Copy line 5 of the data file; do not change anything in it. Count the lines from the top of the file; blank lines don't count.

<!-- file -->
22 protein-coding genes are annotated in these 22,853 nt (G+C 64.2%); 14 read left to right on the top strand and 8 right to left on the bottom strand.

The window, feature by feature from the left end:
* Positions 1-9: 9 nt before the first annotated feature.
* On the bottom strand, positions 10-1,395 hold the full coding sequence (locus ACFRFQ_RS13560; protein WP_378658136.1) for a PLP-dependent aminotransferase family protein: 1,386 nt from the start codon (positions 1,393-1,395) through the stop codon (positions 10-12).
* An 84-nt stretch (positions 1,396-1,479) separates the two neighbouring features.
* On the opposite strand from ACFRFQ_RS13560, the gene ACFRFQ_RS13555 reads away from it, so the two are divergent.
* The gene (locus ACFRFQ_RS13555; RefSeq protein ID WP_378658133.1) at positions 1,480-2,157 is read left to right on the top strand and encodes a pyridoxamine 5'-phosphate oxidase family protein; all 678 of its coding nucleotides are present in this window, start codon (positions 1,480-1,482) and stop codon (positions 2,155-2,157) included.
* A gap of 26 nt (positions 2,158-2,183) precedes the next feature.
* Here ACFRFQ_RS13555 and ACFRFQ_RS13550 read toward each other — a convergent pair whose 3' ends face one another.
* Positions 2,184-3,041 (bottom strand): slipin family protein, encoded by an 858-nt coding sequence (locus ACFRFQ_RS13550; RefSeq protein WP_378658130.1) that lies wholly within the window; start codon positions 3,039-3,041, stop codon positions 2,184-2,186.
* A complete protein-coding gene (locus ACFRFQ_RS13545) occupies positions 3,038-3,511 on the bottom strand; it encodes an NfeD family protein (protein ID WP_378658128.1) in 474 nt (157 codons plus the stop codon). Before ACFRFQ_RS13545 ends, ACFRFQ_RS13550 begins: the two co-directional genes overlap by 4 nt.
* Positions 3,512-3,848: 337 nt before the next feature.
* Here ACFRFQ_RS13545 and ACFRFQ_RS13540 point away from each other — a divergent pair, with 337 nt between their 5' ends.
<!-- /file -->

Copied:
* An 84-nt stretch (positions 1,396-1,479) separates the two neighbouring features.